Schools are increasingly ‘hiding’ children and young people who don’t ‘fit the box’; Children’s Quarter wants to improve the links between schools and communities so that ALL young people get a good education. We’ve been highlighting the way school exclusions are being used – and in November 2018 held a Children’s Quarter event on improving school-community links in Birmingham. Now, Ofsted chief, Amanda Spielman has warned that ‘off-rolling’, the process by which pupils are removed from schools without formal exclusions, has become a ‘huge cause for concern’. Research released earlier this year showed 19,000 pupils dropped off school rolls between years 10 and 11 between 2016 and 2017; half did not go on to attend another state-funded school. The Ofsted chief also criticised the ‘academisation’ of schools. We say the problem is getting worse, partly because the links between schools on one hand and families and communities on the other have declined.
One-in-four is vulnerable
Children with special needs are particularly affected. Ofsted’s report notes what we know from the experience of our members: support for SEND children is often ‘disjointed and inconsistent’; diagnoses take too long and are often inaccurate; the mental health needs of vulnerable young people are not being supported and children with autistic spectrum conditions can wait years for a diagnosis. This year, 2,060 children with an approved EHC (education, health and care) plan, setting out their needs, received no provision, no support, no care. These children and young people are disproportionately affected by repeated temporary exclusions and off-rolling, but we say their experience reflects wider problems – about a quarter of children are vulnerable to being socially isolated by their experience of school. Are we so so rich, or so stupid, as to write off one in four of young people before we’ve even got to college or work?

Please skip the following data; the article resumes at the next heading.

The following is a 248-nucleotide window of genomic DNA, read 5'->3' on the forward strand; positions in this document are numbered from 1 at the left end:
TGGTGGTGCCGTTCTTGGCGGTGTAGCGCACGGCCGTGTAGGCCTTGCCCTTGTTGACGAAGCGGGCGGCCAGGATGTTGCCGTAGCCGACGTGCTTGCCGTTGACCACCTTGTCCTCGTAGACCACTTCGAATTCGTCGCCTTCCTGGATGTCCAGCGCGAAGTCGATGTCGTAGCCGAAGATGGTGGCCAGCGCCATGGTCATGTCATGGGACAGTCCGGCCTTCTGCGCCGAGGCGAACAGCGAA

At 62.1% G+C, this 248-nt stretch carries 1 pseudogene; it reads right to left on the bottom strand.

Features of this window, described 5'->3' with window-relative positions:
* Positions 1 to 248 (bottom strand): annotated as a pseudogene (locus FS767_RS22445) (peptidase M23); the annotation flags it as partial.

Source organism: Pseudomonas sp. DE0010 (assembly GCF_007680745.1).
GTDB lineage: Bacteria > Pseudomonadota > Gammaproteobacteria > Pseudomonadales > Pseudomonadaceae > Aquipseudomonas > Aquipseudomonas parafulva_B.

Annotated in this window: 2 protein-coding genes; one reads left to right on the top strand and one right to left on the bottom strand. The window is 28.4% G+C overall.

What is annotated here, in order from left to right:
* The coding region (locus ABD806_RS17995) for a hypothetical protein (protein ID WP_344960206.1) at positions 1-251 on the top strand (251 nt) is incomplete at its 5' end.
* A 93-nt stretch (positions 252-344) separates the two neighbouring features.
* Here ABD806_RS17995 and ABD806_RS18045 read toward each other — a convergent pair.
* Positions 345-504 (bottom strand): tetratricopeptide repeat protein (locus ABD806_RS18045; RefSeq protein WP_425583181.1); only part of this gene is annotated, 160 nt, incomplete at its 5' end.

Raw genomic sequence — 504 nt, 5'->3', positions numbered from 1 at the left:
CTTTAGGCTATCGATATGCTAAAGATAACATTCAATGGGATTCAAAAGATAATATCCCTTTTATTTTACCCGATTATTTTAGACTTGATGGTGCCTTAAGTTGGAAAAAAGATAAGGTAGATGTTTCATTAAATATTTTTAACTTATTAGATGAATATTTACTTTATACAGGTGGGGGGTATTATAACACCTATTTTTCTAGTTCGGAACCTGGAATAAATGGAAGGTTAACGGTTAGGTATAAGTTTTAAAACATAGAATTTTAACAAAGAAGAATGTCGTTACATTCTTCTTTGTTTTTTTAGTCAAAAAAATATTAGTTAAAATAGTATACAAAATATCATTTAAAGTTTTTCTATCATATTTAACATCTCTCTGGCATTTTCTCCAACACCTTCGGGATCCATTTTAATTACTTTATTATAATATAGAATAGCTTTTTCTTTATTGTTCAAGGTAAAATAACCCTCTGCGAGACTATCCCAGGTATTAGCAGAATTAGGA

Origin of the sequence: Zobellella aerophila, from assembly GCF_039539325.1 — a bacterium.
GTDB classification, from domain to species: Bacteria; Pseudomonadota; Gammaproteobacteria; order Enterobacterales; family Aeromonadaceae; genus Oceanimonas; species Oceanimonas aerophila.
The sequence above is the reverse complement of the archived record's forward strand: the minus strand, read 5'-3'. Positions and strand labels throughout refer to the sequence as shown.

Children don’t grow in boxes…
We’re all different – which is why children, as individuals, need to be at the heart of education. As Prof Mick Waters, one of the speakers at Children’s Quarter in November 2018, says: Schooling is part of education, but not all education takes place in school. Families, communities, young people themselves also play a part in it alongside schools. But we’ve seen the links between schools and communities and families grow weaker: academisation hasn’t helped; a rigid curriculum, focus on league tables and the over-emphasis on testing has reduced schools’ scope to make links. It’s time to make repairing the links a priority. If we are serious about education transforming lives then we have to have individual children at the heart of it – as Hamilton School headteacher, Jon Harris, pointed out at Children’s Quarter in November this year. That’s why Children’s Quarter has launched a draft charter for improving school-community links that includes:
- enabling community groups to have affordable access to school premises
- improving schools’ and communities’ abilities to share information about what is going on locally
- creating shared access by schools and communities to training
- helping schools to enhance and extend the education they provide through community links
- enabling schools and communities to learn from each other through sharing staff and volunteers
- taking the opportunities for ‘lifelong learning’
- improving the way risk is managed and engendering a spirit of professional generosity.
Time for action!
Please download our Draft Charter and comment; read the presentations by Sir Tim Brighouse, Mick Waters, Jon Harris, Nasreen Hussain and Dr Jane O’Connor at Children’s Quarter on 20 November 2018; and have a look at the ideas in the Draft Charter in more detail and add your case studies and example and ideas of how to make school-communities links better.